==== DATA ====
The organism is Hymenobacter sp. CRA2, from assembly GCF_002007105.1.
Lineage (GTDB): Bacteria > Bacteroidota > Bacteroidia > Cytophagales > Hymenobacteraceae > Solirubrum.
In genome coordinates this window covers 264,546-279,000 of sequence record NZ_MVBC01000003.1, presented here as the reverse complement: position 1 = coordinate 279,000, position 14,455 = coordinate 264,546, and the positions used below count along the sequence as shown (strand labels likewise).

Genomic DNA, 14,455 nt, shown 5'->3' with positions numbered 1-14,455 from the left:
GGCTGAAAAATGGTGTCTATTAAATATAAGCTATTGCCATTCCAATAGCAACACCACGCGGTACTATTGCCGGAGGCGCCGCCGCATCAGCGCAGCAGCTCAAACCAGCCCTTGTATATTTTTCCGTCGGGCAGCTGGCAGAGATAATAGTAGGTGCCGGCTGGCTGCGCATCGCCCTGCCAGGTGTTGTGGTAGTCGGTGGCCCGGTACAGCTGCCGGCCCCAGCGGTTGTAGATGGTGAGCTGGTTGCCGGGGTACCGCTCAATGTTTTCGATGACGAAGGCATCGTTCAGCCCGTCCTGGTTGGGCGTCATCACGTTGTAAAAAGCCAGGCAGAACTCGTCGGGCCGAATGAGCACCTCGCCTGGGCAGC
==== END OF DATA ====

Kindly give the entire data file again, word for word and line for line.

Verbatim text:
The organism is Hymenobacter sp. CRA2, from assembly GCF_002007105.1.
Lineage (GTDB): Bacteria > Bacteroidota > Bacteroidia > Cytophagales > Hymenobacteraceae > Solirubrum.
In genome coordinates this window covers 264,546-279,000 of sequence record NZ_MVBC01000003.1, presented here as the reverse complement: position 1 = coordinate 279,000, position 14,455 = coordinate 264,546, and the positions used below count along the sequence as shown (strand labels likewise).

Genomic DNA, 14,455 nt, shown 5'->3' with positions numbered 1-14,455 from the left:
GGCTGAAAAATGGTGTCTATTAAATATAAGCTATTGCCATTCCAATAGCAACACCACGCGGTACTATTGCCGGAGGCGCCGCCGCATCAGCGCAGCAGCTCAAACCAGCCCTTGTATATTTTTCCGTCGGGCAGCTGGCAGAGATAATAGTAGGTGCCGGCTGGCTGCGCATCGCCCTGCCAGGTGTTGTGGTAGTCGGTGGCCCGGTACAGCTGCCGGCCCCAGCGGTTGTAGATGGTGAGCTGGTTGCCGGGGTACCGCTCAATGTTTTCGATGACGAAGGCATCGTTCAGCCCGTCCTGGTTGGGCGTCATCACGTTGTAAAAAGCCAGGCAGAACTCGTCGGGCCGAATGAGCACCTCGCCTGGGCAGC